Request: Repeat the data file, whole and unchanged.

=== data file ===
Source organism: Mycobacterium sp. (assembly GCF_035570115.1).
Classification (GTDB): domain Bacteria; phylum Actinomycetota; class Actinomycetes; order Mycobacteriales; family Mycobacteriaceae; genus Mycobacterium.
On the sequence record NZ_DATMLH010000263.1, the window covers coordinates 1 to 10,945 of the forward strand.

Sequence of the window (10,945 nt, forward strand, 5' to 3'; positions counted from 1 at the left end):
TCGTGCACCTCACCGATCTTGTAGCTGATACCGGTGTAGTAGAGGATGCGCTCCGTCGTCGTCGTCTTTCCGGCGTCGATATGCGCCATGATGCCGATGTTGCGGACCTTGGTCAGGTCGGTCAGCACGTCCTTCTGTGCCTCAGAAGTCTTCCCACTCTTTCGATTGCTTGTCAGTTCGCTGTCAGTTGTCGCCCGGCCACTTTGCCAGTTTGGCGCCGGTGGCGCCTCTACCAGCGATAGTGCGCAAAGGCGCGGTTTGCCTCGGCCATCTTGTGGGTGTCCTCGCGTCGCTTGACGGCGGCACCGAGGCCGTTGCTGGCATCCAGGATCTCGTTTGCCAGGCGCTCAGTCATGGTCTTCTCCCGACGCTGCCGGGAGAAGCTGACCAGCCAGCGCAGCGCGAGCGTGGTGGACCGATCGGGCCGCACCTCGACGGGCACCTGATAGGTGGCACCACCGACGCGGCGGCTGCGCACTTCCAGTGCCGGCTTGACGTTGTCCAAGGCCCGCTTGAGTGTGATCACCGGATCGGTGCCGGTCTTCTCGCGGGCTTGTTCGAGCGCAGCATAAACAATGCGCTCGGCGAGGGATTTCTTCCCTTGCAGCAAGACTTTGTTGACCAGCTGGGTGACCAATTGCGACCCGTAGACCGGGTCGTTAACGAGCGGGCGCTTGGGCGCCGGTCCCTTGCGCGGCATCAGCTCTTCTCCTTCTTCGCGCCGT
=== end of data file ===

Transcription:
Source organism: Mycobacterium sp. (assembly GCF_035570115.1).
Classification (GTDB): domain Bacteria; phylum Actinomycetota; class Actinomycetes; order Mycobacteriales; family Mycobacteriaceae; genus Mycobacterium.
On the sequence record NZ_DATMLH010000263.1, the window covers coordinates 1 to 10,945 of the forward strand.

Sequence of the window (10,945 nt, forward strand, 5' to 3'; positions counted from 1 at the left end):
TCGTGCACCTCACCGATCTTGTAGCTGATACCGGTGTAGTAGAGGATGCGCTCCGTCGTCGTCGTCTTTCCGGCGTCGATATGCGCCATGATGCCGATGTTGCGGACCTTGGTCAGGTCGGTCAGCACGTCCTTCTGTGCCTCAGAAGTCTTCCCACTCTTTCGATTGCTTGTCAGTTCGCTGTCAGTTGTCGCCCGGCCACTTTGCCAGTTTGGCGCCGGTGGCGCCTCTACCAGCGATAGTGCGCAAAGGCGCGGTTTGCCTCGGCCATCTTGTGGGTGTCCTCGCGTCGCTTGACGGCGGCACCGAGGCCGTTGCTGGCATCCAGGATCTCGTTTGCCAGGCGCTCAGTCATGGTCTTCTCCCGACGCTGCCGGGAGAAGCTGACCAGCCAGCGCAGCGCGAGCGTGGTGGACCGATCGGGCCGCACCTCGACGGGCACCTGATAGGTGGCACCACCGACGCGGCGGCTGCGCACTTCCAGTGCCGGCTTGACGTTGTCCAAGGCCCGCTTGAGTGTGATCACCGGATCGGTGCCGGTCTTCTCGCGGGCTTGTTCGAGCGCAGCATAAACAATGCGCTCGGCGAGGGATTTCTTCCCTTGCAGCAAGACTTTGTTGACCAGCTGGGTGACCAATTGCGACCCGTAGACCGGGTCGTTAACGAGCGGGCGCTTGGGCGCCGGTCCCTTGCGCGGCATCAGCTCTTCTCCTTCTTCGCGCCGT